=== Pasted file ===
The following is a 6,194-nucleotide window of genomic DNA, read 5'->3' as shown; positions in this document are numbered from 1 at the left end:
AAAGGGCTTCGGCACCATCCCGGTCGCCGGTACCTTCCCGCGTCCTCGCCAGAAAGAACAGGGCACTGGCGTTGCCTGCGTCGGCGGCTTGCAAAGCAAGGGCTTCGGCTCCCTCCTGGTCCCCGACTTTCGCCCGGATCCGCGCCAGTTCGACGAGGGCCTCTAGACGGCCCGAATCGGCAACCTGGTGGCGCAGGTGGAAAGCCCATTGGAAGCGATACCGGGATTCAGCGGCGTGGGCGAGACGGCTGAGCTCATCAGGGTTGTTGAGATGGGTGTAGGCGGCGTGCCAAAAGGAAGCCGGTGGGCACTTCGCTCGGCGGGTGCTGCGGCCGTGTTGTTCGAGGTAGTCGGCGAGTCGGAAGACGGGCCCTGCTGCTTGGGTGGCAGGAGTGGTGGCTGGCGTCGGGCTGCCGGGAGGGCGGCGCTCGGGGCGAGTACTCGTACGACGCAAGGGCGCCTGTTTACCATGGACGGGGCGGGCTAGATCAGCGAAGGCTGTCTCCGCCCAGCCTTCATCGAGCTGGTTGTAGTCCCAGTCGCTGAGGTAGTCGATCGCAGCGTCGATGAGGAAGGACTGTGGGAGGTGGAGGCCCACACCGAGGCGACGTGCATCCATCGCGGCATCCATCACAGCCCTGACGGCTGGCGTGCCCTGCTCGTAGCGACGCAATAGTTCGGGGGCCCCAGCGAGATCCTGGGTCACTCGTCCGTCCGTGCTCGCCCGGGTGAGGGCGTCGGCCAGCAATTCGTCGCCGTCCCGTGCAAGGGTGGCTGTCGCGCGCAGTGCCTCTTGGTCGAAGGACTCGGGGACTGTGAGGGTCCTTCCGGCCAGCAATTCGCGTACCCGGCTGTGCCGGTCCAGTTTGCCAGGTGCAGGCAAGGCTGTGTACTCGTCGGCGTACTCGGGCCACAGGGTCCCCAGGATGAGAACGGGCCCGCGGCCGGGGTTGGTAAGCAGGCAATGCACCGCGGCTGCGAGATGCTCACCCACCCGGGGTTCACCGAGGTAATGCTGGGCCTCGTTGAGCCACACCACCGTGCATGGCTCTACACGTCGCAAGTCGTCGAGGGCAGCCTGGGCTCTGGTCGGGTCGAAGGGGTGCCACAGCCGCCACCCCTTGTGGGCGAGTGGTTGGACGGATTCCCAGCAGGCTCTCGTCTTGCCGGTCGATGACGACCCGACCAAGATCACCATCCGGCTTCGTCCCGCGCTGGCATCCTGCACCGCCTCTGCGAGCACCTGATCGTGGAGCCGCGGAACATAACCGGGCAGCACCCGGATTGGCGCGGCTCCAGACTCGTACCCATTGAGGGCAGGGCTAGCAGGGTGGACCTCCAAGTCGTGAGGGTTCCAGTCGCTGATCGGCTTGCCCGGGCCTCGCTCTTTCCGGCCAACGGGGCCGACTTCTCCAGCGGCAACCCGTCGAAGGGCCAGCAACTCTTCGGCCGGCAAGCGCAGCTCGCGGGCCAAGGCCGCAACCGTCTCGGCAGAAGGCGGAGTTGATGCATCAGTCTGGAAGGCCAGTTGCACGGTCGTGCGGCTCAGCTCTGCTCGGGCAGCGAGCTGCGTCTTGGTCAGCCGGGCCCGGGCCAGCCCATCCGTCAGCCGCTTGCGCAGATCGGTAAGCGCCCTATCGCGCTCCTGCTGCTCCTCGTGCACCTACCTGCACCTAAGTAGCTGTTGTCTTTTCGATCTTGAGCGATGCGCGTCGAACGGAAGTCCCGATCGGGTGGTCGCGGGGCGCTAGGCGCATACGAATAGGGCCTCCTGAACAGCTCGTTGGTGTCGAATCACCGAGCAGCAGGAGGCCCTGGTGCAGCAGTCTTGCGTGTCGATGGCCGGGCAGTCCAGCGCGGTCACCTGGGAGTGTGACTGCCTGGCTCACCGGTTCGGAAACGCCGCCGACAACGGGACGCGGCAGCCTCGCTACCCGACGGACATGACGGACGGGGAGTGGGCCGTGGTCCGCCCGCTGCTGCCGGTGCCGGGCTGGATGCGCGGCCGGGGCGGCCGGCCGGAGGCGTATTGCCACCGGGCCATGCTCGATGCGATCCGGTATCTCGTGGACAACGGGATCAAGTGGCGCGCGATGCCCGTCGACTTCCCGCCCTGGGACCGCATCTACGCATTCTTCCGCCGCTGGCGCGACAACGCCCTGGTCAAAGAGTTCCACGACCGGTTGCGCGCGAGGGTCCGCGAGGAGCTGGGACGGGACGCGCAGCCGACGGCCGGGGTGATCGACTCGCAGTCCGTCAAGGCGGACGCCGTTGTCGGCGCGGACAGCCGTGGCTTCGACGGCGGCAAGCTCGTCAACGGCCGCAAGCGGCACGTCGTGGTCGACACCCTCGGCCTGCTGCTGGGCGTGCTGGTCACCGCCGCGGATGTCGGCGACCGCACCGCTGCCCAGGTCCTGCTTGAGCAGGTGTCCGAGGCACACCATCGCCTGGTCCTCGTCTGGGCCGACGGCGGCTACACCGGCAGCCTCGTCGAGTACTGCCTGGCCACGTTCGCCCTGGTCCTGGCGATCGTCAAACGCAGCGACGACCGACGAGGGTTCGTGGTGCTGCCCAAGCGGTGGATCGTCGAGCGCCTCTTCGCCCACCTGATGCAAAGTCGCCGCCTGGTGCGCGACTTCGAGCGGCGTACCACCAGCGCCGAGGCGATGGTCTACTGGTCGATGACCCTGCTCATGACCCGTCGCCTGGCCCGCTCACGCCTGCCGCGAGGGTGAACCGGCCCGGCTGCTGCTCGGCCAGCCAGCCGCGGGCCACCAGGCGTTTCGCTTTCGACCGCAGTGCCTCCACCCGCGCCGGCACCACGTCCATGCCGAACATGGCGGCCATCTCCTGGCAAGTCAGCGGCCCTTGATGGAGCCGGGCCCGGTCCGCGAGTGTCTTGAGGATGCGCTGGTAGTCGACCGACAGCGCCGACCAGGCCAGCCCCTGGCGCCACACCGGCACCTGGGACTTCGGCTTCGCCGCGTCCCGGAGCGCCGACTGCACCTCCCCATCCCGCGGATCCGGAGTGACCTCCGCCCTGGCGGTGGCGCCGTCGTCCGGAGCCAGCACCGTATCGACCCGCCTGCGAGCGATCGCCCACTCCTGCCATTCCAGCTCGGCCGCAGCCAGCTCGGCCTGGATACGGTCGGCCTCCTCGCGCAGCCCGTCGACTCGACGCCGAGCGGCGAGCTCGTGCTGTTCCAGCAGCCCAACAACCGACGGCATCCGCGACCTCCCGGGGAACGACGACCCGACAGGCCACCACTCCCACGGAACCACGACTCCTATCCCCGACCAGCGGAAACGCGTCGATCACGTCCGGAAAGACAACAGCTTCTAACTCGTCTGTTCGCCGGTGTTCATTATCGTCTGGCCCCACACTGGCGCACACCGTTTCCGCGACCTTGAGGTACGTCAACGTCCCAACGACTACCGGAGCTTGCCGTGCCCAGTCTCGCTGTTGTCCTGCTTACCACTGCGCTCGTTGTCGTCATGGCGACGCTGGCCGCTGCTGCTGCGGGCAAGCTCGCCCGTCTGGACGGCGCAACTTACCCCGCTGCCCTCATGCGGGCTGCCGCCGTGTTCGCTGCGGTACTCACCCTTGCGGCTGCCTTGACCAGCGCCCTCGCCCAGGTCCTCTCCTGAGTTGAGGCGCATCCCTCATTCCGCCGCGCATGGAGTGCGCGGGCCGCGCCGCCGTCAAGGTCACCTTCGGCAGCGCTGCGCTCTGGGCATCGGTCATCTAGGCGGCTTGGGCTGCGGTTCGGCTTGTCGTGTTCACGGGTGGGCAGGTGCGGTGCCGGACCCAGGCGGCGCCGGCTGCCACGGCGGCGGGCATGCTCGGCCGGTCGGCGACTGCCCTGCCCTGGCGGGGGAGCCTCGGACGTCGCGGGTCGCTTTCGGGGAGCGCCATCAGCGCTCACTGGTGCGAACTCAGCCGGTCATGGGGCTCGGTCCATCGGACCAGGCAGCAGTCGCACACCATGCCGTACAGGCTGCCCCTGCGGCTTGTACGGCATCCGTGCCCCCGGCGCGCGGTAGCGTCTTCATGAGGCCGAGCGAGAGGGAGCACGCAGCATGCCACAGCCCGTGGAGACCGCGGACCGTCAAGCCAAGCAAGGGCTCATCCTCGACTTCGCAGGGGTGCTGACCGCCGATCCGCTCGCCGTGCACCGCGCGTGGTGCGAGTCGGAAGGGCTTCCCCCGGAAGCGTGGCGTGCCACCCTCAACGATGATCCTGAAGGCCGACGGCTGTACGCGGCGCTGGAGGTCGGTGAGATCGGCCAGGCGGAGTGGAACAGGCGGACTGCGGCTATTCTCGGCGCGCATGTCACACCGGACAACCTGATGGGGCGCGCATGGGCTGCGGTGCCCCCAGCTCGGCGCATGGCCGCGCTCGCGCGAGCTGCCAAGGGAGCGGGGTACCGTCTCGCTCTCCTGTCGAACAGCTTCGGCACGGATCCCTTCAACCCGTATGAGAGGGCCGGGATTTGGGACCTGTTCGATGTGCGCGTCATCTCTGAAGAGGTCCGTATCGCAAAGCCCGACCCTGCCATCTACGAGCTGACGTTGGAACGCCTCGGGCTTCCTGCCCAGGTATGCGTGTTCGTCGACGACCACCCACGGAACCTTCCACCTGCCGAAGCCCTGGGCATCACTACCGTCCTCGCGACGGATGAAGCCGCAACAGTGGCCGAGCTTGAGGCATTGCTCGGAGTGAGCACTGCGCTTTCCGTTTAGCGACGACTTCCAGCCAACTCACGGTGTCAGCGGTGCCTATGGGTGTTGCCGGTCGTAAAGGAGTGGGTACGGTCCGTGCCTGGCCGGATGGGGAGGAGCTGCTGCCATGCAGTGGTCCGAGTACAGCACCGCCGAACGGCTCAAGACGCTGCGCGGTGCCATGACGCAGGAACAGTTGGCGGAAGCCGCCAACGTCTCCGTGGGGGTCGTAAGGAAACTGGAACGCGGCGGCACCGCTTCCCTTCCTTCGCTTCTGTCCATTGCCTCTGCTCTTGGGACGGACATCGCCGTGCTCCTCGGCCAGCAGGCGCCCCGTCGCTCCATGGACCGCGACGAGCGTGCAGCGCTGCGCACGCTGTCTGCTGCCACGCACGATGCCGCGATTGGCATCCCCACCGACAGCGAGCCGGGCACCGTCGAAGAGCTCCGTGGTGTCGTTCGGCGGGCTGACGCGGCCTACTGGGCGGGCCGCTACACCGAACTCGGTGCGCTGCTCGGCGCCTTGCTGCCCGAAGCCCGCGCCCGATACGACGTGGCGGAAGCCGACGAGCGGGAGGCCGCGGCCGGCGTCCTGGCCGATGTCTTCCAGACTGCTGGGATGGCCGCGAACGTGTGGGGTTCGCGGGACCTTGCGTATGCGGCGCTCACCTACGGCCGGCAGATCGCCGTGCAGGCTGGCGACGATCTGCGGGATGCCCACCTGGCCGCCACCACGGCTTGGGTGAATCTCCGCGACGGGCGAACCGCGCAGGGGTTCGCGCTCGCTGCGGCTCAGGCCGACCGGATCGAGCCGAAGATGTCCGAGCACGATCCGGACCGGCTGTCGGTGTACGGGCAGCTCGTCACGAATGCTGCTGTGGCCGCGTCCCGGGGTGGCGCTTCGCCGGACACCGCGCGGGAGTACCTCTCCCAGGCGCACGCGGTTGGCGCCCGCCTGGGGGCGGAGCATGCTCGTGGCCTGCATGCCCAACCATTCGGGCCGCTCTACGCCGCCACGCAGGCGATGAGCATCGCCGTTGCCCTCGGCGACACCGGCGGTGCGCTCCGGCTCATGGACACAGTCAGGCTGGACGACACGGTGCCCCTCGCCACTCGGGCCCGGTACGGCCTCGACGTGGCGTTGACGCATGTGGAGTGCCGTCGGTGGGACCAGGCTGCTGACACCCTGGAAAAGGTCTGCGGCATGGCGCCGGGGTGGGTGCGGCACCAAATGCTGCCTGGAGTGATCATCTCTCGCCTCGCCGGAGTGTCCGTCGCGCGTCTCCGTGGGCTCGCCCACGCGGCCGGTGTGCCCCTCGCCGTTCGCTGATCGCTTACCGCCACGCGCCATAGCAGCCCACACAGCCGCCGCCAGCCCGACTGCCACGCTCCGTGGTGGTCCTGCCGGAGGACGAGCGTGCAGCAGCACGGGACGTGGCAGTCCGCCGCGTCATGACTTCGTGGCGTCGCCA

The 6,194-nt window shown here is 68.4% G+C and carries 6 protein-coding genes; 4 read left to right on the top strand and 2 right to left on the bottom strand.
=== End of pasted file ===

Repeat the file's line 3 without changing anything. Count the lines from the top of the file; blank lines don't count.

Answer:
The 6,194-nt window shown here is 68.4% G+C and carries 6 protein-coding genes; 4 read left to right on the top strand and 2 right to left on the bottom strand.